You may have heard about how Zeus would fall in love with mortal women and transform himself into various disguises to have his way with them. In all, there were approximately twenty, ranging from Alcmene to Thyia. The one I found most interesting was Danaë, daughter and onlyc hild of the King of Argos, Acrisius. The story is as follows, according to Wikipedia:
Disappointed by his lack of male heirs, King Acrisius asked the oracle of Delphi if this would change. The oracle announced to him that he would never have a son, but his daughter would, and that he would be killed by his daughter’s son. At the time, Danae was childless and, meaning to keep her so, King Acrisius shut her up in a bronze chamber to be constructed under the court of his palace (other versions say she was imprisoned in a tall brass tower with a single richly adorned chamber, but with no doors or windows, just a sky-light as the source of light and air). She was buried in this tomb, never to see the light again. However, Zeus, the king of the gods, desired her, and came to her in the form of golden rain which streamed in through the roof of the subterranean chamber and down into her womb. Soon after, their child Perseus was born.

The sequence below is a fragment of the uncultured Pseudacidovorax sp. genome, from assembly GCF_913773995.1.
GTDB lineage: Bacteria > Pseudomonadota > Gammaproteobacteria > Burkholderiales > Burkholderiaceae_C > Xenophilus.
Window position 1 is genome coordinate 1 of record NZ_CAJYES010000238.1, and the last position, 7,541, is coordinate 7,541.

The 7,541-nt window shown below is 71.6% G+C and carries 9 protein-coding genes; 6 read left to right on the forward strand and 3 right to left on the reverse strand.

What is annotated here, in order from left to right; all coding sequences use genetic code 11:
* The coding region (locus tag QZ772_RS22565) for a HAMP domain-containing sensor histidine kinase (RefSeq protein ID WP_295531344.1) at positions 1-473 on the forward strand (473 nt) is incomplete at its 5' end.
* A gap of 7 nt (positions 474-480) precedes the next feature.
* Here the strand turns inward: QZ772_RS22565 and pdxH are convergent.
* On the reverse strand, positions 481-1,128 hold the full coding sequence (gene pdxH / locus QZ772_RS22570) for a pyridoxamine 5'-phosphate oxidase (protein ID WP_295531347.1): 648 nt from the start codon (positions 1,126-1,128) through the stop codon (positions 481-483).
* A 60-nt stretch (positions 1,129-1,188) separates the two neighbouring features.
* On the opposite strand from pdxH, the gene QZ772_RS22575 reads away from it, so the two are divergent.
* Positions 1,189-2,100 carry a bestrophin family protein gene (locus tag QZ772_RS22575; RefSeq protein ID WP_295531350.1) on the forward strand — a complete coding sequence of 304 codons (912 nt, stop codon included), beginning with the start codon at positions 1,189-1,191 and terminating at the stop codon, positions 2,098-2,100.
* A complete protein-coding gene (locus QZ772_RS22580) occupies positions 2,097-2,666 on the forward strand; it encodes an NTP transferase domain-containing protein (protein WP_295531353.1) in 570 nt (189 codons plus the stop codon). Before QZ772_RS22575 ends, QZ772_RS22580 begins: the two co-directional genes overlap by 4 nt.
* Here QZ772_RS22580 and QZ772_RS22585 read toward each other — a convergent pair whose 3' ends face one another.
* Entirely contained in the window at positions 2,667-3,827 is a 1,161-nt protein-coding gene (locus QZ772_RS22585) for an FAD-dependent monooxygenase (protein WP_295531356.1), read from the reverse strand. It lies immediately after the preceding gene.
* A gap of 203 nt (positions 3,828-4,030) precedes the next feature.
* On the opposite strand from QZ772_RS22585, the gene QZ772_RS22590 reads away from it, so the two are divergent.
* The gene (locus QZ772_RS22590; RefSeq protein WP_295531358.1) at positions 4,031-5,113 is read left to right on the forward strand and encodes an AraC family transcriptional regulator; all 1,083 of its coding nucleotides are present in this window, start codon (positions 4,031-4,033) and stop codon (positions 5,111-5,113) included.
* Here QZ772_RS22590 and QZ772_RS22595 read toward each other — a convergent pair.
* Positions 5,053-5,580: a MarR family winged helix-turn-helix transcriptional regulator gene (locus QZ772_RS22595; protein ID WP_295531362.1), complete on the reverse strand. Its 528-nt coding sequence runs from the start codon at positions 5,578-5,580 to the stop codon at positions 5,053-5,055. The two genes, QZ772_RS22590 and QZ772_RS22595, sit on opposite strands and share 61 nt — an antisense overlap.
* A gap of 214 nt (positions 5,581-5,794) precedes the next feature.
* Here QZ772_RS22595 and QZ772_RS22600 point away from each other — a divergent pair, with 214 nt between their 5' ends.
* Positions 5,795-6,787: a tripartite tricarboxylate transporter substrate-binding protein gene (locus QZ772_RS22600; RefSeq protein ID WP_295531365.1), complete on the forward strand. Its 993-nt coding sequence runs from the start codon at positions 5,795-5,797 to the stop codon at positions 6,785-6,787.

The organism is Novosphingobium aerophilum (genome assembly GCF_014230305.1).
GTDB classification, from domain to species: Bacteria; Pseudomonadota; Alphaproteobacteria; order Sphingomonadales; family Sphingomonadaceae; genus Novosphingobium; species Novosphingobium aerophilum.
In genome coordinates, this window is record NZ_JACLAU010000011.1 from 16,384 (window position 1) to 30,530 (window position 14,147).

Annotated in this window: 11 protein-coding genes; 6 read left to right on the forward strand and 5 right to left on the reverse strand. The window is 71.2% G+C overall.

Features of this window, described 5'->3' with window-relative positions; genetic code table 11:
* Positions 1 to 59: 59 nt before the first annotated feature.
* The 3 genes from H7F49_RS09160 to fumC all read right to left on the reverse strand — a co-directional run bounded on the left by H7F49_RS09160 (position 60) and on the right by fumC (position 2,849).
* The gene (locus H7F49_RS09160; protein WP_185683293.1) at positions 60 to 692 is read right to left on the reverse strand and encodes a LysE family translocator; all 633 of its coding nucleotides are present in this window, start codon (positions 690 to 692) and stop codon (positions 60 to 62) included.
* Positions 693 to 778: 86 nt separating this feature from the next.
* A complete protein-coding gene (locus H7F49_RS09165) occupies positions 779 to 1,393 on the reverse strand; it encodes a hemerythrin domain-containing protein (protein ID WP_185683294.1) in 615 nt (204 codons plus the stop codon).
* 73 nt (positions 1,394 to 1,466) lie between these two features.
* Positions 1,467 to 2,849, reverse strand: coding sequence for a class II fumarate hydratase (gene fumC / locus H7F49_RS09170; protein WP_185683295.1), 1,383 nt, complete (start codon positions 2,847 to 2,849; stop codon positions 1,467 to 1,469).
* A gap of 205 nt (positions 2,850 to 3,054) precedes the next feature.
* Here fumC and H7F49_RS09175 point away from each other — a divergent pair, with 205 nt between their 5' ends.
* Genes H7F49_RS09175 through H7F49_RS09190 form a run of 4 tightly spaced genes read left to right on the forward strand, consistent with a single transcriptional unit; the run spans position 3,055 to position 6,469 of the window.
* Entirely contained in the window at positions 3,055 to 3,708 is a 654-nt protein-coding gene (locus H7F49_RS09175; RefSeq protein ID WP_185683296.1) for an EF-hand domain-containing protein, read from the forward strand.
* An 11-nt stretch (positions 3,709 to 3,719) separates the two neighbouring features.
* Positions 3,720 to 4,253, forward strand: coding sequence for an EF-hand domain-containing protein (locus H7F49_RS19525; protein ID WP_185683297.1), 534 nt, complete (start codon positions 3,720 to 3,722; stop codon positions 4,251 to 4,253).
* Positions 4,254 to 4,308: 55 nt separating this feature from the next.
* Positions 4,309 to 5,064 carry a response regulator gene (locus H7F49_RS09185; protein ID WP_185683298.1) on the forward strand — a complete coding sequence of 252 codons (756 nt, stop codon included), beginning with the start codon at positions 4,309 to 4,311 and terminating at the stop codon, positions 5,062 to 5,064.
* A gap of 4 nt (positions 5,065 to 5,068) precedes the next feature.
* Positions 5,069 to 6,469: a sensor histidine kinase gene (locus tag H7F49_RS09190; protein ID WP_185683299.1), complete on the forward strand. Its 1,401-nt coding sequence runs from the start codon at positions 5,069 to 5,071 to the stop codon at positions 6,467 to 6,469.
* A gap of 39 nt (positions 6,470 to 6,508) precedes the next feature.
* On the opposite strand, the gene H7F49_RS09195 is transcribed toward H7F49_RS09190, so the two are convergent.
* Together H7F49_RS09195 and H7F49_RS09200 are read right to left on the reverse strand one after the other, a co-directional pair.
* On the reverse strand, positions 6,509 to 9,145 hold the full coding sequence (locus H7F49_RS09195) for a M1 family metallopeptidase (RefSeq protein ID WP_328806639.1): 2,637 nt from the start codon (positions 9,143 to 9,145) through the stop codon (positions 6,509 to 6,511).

But then, isn’t that the way that all ugly billionaires woo fashion models (including our current President)?
The painting by Orazio Gentileschi is a recent acquisition of the Getty Center which I saw a couple of weeks ago. I like the way that the gold is shown as a shower of gold coins, which appears to be quite acceptable to the young lady.
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